Astronauts have a tough time of it, beyond the obvious difficulties of life in zero gravity.
They must be able to think quickly, remain cool and solve puzzles under pressure, as well has having knowledge of physics, chemistry and the Russian language.
UK astronaut Tim Peake’s lastest book is a series of tests similar to those that astronaut candidates are given during training, examining behaviour, logic and language skills.
We’ve got three tests from The Astronaut Selection Test Book for you to try.
Have a look at the questions below, picked out by Peake himself, and see how you get on!
Answers can be found at the bottom.
Question 1: Spatial Awareness
Spatial awareness skills are enormously important for any astronaut, because astronauts often operate equipment they can’t actually see, and are doing so in microgravity, which affects their perception (after all, there is no fixed up or down in weightlessness).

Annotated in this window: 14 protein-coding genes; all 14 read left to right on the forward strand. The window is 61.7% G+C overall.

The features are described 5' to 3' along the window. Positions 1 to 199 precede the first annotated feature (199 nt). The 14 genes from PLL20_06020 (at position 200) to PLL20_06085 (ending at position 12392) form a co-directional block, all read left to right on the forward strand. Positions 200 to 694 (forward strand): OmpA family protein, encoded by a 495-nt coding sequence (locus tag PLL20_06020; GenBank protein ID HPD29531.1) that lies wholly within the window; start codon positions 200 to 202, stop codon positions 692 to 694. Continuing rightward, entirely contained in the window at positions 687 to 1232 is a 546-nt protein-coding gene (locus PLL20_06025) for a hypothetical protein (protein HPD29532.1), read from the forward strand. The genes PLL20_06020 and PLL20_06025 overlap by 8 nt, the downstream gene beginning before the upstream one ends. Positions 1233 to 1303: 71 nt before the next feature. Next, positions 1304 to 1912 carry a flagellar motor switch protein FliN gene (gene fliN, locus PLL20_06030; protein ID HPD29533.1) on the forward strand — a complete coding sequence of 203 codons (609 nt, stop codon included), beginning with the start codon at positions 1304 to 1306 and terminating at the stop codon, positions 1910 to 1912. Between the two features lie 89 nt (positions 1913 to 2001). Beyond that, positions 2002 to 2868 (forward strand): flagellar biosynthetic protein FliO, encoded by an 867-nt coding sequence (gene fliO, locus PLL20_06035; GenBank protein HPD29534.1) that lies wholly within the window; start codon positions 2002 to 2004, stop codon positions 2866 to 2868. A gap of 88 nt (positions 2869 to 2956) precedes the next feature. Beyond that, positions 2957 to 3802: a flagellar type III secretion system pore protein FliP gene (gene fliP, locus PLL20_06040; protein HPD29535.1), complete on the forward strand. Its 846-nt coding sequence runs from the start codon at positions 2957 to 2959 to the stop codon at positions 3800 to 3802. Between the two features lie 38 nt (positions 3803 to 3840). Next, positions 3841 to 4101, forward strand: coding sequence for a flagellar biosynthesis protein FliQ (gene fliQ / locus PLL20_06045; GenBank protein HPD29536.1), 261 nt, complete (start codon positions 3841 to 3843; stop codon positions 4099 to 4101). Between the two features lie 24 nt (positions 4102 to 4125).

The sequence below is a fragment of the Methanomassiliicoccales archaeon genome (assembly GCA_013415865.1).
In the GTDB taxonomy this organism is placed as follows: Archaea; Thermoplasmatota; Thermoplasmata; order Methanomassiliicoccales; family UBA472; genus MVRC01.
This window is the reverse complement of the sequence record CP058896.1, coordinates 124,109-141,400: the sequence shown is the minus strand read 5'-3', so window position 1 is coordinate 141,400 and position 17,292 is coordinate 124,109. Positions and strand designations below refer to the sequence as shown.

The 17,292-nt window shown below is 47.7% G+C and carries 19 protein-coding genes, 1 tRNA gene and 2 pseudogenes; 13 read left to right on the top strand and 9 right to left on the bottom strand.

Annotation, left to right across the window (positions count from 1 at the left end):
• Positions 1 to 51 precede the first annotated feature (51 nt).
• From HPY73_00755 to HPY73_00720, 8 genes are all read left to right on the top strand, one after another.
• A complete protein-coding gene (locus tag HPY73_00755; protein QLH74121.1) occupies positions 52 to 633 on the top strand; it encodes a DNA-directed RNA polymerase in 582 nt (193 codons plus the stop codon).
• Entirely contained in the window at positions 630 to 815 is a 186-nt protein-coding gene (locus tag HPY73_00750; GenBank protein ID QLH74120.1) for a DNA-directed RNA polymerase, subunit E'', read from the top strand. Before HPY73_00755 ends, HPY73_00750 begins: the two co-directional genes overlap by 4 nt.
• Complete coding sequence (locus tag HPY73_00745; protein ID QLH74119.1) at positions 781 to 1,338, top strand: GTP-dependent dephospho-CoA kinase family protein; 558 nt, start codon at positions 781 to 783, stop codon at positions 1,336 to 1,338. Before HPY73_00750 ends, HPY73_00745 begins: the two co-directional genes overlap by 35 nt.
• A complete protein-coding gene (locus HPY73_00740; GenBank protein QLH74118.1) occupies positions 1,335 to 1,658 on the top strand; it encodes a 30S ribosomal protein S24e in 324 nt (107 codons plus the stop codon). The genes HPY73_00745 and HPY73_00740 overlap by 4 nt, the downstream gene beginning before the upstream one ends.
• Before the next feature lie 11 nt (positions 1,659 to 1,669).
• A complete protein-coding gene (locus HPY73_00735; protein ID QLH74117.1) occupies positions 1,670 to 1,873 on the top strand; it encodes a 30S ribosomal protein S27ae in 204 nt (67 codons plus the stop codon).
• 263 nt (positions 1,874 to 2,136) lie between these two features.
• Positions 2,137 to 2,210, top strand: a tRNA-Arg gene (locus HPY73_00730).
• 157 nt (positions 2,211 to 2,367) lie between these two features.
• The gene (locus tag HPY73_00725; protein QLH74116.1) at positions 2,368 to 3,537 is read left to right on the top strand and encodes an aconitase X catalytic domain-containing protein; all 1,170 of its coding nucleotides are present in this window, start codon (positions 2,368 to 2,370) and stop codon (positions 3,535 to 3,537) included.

On a spacewalk in particular, you are constantly changing your orientation and perspective as you move around.
Selectors are looking for good spatial awareness skills.
Imagine that you are facing a cube. This cube can roll to the left, right, forward (towards you) or backwards (away from you).
There is a dot on the bottom of the cube.
a) In your mind, roll the cube: forward, left, left, forward, right, backwards, right. Where’s the dot now?
b) Imagine the same cube with the dot. Roll the cube: forward, right, right, forward, left, backwards, left.
Where’s the dot now?
Question 2: Pattern Recognition
These are very similar to the cognitive tests I had to do as part of my mission to the ISS.
Choose which option should fill the missing square.
You’re allowed only 10 seconds for the puzzle.
Question 3 – Language Aptitude
Russian is the other official language (besides English) spoken on the International Space Station.
Astronaut training includes intensive Russian lessons, including a month spent living with a Russian family.
Without using a dictionary, translate the following Russian spacerelated words into English.
Use the following chart to help you.
Spoiler alert! The answers can be found below
Question 1: the dot ends up on the bottom both times
Question 2: Pattern d (2,4,6 – 3,6,9 – 4,8,12, so you need 5,10,15)
Question 3: Left column, from top: module, station, cosmonaut, rocket, capsule.
Right column, from top: parachute, procedure, orbit, camera, trajectory
The Astronaut Selection Test Book by Tim Peake and the European Space Agency is published by Century, £20.